Emergence of Gandhi

Mohandas Karamchand Gandhi, more commonly known as ‘Mahatma’ (meaning ‘Great Soul’) was born in Porbandar, Gujarat, in North-West India, on 2nd October 1869, into a Hindu Modh family.

Emergence of Gandhi
  • His father was the Chief Minister of Porbandar, and his mother’s religious devotion meant that his upbringing was infused with the Jain pacifist teachings of mutual tolerance, non-injury to living beings and vegetarianism.
  • Born into a privileged caste, Gandhiji was fortunate to receive a comprehensive education but proved a mediocre student.
  • In May 1883, aged 13, Gandhiji was married to Kasturba Makhanji, a girl also aged 13, through the arrangement of their respective parents, as is customary in India. Following his entry into Samaldas College, at Bhavnagar, she bore him the first of four sons, in 1888.
  • Gandhi was unhappy at college, following his parent’s wishes to take the bar, and when he was offered the opportunity of furthering his studies overseas, at University College London, aged 18, he accepted with alacrity, starting there in September 1888.
  • Determined to adhere to Hindu principles, which included vegetarianism as well as alcohol and sexual abstinence, he found London restrictive initially, but once he had found kindred spirits he flourished, and pursued the philosophical study of religions, including Hinduism, Christianity, Buddhism and others, having professed no particular interest in religion up until then.
  • Following admission to the English Bar and his return to India, he found work difficult to come by and, in 1893, accepted a year’s contract to work for an Indian firm in Natal, South Africa.

Gandhi in South Africa (early experience in South Africa which prepared him for Indian Experiments)

  • Indian immigrants in South Africa were facing racial discrimination but with no idea to challenge the system accepted this as a way of life.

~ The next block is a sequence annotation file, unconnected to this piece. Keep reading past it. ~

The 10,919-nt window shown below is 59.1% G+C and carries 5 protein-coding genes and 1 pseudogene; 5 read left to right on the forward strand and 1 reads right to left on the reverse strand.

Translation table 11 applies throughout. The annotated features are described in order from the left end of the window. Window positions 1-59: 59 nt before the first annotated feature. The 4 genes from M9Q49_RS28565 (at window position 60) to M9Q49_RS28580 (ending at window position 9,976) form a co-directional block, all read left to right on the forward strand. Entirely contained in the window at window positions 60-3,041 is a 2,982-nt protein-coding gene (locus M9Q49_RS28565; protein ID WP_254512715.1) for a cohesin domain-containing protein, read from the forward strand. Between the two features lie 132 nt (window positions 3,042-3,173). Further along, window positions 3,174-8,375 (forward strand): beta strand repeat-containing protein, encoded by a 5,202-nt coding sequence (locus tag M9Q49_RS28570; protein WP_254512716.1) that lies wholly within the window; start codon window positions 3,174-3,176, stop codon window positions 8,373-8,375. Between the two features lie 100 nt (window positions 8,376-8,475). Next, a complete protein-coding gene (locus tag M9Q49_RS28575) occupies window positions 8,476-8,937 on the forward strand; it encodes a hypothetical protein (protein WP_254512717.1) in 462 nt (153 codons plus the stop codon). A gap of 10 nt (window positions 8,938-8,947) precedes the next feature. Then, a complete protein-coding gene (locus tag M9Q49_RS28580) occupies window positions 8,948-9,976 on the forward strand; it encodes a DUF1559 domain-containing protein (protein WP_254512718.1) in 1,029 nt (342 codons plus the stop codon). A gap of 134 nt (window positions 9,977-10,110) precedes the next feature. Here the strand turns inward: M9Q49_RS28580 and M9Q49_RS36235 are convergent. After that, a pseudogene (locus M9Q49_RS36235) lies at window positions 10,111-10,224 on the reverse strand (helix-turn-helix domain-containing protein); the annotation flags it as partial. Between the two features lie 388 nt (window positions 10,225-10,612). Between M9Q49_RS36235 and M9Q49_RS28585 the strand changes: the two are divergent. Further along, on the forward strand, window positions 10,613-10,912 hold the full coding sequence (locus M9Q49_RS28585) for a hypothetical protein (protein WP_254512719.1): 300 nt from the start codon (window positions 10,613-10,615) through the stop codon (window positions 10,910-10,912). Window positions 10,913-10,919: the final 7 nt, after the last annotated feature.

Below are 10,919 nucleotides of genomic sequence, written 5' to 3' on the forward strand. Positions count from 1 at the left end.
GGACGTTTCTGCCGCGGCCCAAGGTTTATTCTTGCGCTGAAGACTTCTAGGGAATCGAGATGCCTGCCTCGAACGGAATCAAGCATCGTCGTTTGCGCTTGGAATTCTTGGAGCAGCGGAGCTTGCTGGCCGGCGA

• The immigrants were divided into three classes-
  • Recruited Indian indentured labourers mainly from South India,
  • merchants mainly Meman Muslims and
  • ex-indentured labourers who have settled with their families.
  • Mahatma Gandhi first devised ways for leading the mass struggle against the unjust laws and regulations of authorities in South Africa between 1893-1914.
  • South African experiment of Gandhi can be studied under two phases-

Moderate Phase of struggle:

  • At first, he focused on sending petitions and memorials to authorities in London having faith in the British sense of justice and rule of law. This was done by establishing Natal Indian Congress, publishing Indian Opinion and raising funds for the cause.

Passive resistance or Satyagraha phase:

  • The satyagraha phase or civil disobedience phase was started to make authorities react to the demands of the subjects. This included:
  • Satyagraha against registration certificates in 1906, which was made compulsory for Indians.
  • Campaign against legislation which restricted Indian migration.
  • Resistance to poll tax of three pounds and invalidation of marriages not solemnised according to Christian rites.
  • Protest against the Transvaal Immigration act.
  • Satyagraha against these legislations and orders included the following means
    • Formation of passive resistance association to organise the campaign for defiance of authorities.
    • Suffering the penalties from such defiance through non-violent means, filling up of jail and publicly burning of certificates, thus not submitting to unjust laws.
    • Defiance of migration of laws by crossing over to other provinces without licences.
    • Establishment of Tolstoy farms to give protestors means to sustain themselves.
  • Government excesses against the protestors attracted condemnations. At last, non-violent satyagraha brought the opponents to the negotiating table, reaching a compromise solution by conceding the major demands that were raised.

Conditions of India at Arrival of Gandhi

  • After the war, the conditions in India and influences from abroad created a situation that was ready for a national upsurge against foreign rule.
  • Industry: First, an increase in prices, then a recession coupled with increased foreign investment brought many industries to the brink of closure and loss.
  • Workers and Artisans: This section of the populace faced unemployment and bore the brunt of high prices.
  • Peasantry: Faced with high taxation and poverty, the peasants waited for a lead to protest.
  • Soldiers: Who returned from battlefields abroad gave an idea of their experience to the rural folk. They were also surprised to return to a country that was impoverished and had less liberty than before.
  • Educated Urban Classes: This section was facing unemployment as well as suffering from an acute awareness of racism in the attitude of the British.
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